Unless we start doing something different, we are not going to end up with anything different than what we have now, no matter how badly we want it or how hard we work. When you’re stuck in a hole, the first thing to do is to stop digging.

If there’s anything we can learn from Lenin and apply now, it’s that if we rise to the tasks before us and get our act together, we can turn our movement around and make it a factor of the first order in American politics again.

Pham Binh’s articles have been published by Occupied Wall Street Journal and The Indypendent. Check out thenorthstar.info, the first national collaborative blog by and for occupiers.


  1. Pham, I find you analogy to Lenin’s conception of the party and the Occupy movement, a bit of stretch…a BIG stretch actually. One point about all the wings of the RSDLP is that they wanted a *revolution* and one where a self-conscious working class was to be a major player. They organized the class at every level *for power*, at least the Bolshevik ‘wing’ if you will, did. I find none of this in the Occupy movement, and only most remote understanding of the working class ‘as a class’. If you were to say, the Occupy movement was akin to the soviets, as incipient forms of dual power, you would at least, *mechanically* be closer to a reality.

    I think you are engaging in a form of ‘projection’ that doesn’t meet the reality of either the Bolsheviks and Lenin on the one hand and it’s relationship to the meaning of the Occupy movement on the other.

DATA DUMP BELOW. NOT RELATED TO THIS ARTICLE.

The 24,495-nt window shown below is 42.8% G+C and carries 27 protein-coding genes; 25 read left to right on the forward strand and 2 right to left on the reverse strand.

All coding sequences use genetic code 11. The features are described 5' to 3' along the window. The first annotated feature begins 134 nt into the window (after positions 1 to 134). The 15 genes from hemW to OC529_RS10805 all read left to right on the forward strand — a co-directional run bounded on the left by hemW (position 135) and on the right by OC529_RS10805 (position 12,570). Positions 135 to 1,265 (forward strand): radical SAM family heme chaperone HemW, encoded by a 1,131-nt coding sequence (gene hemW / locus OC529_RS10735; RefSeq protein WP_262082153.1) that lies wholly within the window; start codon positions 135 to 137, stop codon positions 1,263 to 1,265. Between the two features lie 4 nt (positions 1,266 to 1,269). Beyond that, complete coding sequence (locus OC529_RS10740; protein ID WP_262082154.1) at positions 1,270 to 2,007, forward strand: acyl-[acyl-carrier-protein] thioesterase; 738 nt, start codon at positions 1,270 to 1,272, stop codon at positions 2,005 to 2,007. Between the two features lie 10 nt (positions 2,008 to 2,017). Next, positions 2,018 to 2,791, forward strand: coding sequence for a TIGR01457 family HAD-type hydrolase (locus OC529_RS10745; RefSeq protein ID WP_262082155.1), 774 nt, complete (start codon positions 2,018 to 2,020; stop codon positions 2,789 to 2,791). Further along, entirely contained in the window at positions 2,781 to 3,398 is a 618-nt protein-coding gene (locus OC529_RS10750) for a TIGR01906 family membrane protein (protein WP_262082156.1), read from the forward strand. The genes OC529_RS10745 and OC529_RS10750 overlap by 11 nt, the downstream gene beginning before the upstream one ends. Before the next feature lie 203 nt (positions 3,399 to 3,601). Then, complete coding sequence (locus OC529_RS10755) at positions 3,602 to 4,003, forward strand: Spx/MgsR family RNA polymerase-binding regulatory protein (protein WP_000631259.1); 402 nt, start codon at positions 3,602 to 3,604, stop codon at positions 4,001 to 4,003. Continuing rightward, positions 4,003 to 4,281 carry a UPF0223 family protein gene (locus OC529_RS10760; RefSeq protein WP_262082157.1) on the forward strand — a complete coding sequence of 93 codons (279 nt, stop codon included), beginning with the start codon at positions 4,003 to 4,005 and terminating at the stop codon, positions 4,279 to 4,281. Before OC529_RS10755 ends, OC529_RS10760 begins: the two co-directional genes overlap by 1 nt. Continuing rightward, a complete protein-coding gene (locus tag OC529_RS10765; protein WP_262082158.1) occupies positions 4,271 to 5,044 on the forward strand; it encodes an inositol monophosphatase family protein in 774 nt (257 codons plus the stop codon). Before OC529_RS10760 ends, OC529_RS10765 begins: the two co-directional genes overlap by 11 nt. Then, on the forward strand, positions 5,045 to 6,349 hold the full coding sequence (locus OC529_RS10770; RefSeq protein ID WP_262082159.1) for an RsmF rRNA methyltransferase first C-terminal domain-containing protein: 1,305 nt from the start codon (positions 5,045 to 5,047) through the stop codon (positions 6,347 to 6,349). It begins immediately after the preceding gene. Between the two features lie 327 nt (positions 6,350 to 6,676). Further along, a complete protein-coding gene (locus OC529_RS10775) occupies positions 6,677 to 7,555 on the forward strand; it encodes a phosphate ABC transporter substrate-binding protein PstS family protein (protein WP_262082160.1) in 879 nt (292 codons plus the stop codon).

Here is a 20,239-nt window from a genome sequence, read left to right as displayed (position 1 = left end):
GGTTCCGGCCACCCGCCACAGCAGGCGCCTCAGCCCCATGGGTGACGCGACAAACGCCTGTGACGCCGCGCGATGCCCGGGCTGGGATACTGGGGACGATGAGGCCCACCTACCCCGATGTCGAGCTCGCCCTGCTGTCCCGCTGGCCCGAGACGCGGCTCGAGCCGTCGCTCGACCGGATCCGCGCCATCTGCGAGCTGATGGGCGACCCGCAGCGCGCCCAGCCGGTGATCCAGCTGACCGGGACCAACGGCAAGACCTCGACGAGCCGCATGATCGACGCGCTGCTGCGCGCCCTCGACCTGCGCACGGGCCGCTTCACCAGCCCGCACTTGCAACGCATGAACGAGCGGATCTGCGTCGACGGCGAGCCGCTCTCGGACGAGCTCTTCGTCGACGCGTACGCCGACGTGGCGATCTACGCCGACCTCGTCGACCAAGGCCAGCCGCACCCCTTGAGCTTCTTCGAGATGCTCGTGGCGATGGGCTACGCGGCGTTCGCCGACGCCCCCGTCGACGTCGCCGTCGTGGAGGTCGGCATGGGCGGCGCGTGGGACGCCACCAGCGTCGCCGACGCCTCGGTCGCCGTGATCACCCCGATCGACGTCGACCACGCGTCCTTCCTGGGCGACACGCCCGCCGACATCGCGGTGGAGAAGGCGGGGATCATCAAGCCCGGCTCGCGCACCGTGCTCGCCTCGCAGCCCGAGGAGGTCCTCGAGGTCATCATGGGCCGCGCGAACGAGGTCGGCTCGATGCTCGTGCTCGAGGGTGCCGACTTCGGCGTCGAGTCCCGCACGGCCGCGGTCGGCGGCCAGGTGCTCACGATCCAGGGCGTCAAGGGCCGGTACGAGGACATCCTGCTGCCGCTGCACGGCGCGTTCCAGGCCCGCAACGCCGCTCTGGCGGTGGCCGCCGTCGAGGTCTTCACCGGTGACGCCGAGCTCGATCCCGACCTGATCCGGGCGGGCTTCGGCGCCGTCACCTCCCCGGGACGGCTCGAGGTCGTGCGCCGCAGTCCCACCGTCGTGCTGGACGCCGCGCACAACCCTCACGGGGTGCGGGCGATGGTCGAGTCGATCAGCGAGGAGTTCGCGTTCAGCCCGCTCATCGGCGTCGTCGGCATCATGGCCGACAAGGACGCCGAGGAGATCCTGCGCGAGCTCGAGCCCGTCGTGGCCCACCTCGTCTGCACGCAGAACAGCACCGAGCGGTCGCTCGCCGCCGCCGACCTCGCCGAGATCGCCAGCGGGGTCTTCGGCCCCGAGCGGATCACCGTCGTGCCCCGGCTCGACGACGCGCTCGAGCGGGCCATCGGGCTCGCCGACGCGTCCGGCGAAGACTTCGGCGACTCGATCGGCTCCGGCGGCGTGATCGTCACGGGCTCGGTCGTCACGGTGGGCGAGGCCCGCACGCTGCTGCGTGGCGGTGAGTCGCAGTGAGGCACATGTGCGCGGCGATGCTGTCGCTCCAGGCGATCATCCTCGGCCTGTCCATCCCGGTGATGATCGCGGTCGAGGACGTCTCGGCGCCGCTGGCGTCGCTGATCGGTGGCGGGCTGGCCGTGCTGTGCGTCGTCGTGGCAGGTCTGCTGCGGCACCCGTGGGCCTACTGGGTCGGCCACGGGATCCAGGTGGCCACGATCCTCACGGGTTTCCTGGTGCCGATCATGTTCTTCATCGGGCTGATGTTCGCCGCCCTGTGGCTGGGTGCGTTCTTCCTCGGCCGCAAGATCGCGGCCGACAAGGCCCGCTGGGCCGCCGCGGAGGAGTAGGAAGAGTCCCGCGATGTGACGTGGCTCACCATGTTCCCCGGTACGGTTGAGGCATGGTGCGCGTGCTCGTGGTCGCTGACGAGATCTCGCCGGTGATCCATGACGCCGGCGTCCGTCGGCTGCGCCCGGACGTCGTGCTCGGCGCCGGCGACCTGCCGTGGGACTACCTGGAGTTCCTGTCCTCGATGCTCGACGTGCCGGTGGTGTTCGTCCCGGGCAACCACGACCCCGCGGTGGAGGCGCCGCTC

David Walters

    Comment by tialsedov — March 27, 2012 @ 3:38 pm

  2. You missed *the point* of the comparison, which I warned about in the piece.

    Comment by Binh — March 27, 2012 @ 3:48 pm

  3. I agree that Lenin was not a “vanguardist” in the sense of the political party as vanguard, so much as he was interested in how the working class could provide the necessary vanguard in struggles for democracy and socialism, which is quite a different thing.

    Clearly, there are various different forms of political mediation that take place, not exclusively political parties, which themselves can take a vast array of different forms and perform very different kinds of political functions and roles in society.

    My main caveat would be the issue of unity vs. splits. Politics is about both. The problem of sectarianism can be over-compensated for by asserting unity as a higher value intrinsically than splits, which I think can be a serious mistake.

    Lenin is of course known and vilified primarily as a splitter. He split not only the RSDLP, but also international social democracy (the 2nd Intl.) more generally, and other political movements, such as anarchism, and struggles for national self-determination, and not only in the former Russian Empire, but also throughout the world.

    The question is the substance of such splits. — And the divisions over the substance of such splits can themselves be politically significant.

    I tend to agree that, generally speaking, we are today not in a moment propitious to the political significance of splits, but rather in need of regroupment and political unity. But, again, the issue is the substance of such unity. I think it will take significant political struggle to achieve any desirable unity.

    I don’t think that we can take the substance of meaningful political divisions or unity today ready-made from history. Rather, much if not all of what was previously politically consequential and substantial is today very much up in the air — up for grabs, up for contestation. The old divisions, even from perhaps just a few years ago, no longer apply. The very direction of emancipation cannot be taken for granted — it is as much a matter today of ends as of means.